Phobos: New gravity data and an update on the Phobos-Grunt landing site
ESA issued a press release today announcing that Mars' moon Phobos is a rubble pile because it has an anomalously low density, measured during a recent flyby by Mars Express. As far as I can tell from a bit of Googling, both the fact that it's likely a rubble pile and the low density were already known, though the Mars Express measurement is supposedly more precise than previous ones. They report the mass of Phobos to be 1.072 x 1016 grams (that's 10.72 million million kilograms, in case my superscript isn't working); dividing the mass by its volume gives you a density of 1.8 grams per cubic centimeter. For reference, ice has a density just under one gram per cubic centimeter; the rocks that make up the bulk of Mars' and Earth's crust are denser, at 2.7 to 3.3 or more grams per cubic centimeter. A density of 1.8 is common for icy moons in the outer solar system, but it's pretty low for a body which shouldn't contain any ice, so Phobos likely has a lot of open pore space, and is therefore a rubble pile and not a single chunk of rock. Another line of evidence tells you it's a rubble pile, and that's the size of its giant crater, Stickney; for an impact that large to have produced just a crater and not blasted the moon to smithereens, Phobos has to be a mostly cohesionless rubble pile. There's a nice explanation of that on Bill Bottke's web page.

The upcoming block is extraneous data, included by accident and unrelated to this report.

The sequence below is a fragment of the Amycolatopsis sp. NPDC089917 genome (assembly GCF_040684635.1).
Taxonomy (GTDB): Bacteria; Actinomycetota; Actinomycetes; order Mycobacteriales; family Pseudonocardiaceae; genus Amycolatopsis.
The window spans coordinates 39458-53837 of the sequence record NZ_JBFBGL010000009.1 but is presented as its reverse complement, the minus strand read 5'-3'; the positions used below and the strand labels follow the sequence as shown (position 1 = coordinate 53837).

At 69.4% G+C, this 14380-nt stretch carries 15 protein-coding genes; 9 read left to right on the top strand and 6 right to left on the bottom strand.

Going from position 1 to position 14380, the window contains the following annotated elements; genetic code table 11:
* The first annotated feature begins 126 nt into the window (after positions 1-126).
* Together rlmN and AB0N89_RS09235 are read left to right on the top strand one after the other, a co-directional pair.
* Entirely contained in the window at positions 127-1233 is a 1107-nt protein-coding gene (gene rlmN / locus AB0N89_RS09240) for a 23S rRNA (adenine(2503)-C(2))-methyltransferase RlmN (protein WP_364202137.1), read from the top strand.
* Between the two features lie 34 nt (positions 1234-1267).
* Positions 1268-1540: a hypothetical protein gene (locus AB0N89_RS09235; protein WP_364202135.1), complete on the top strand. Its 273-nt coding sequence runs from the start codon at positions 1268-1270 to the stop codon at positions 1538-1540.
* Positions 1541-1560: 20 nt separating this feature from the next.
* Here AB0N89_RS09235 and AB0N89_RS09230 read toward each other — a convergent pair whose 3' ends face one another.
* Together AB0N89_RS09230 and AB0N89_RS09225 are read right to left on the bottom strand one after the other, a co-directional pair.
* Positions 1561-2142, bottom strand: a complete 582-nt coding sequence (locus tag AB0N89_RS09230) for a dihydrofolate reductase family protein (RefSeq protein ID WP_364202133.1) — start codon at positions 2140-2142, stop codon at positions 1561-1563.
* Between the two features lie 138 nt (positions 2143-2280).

One of the captions from one of the figures in the press release included some information on the planned landing site for Phobos-Grunt, the Russian Phobos sample return mission that is due to launch next October, carrying our LIFE experiment. "Based on Mars Express' image series, the Russian Federal Space Agency is now considering to move the landing location slightly to the north of the previous one, to a safer area located between 7°-21°S and 214°-233°W." Small body mapping expert Phil Stooke says they meant 7°-21°N.
ESA / DLR / FU Berlin (G. Neukum)
Mars Express maps the Phobos Grunt landing site
Based on Mars Express' imaging campaign of Phobos, the Phobos-Grunt mission has shifted their choice of landing sites from their original location, in the red ellipse, to the new locations, in the blue ellipse. The ellipse is located roughly from 7°-21°N and 214°-233°W.
Phil also posted to unmannedspaceflight.com this mosaic of two Viking 1 Orbiter images of Phobos, taken on February 21, 1977; he said that the Viking high-resolution images are still better than the available Mars Express image data (though of course the folks at DLR may now have higher-resolution stuff that just hasn't been released yet).
NASA / JPL / mosaic and map by Phil Stooke
Viking 1 image of possible Phobos Grunt landing sites
As of October 2008, the Russian space agency was considering two landing sites, marked by white dots on this map, for the Phobos-Grunt sample return mission. The sites are located near 7°-21°N and 214°-233°W on Phobos. This mosaic is made of two images captured on February 21, 1977 by Viking 1.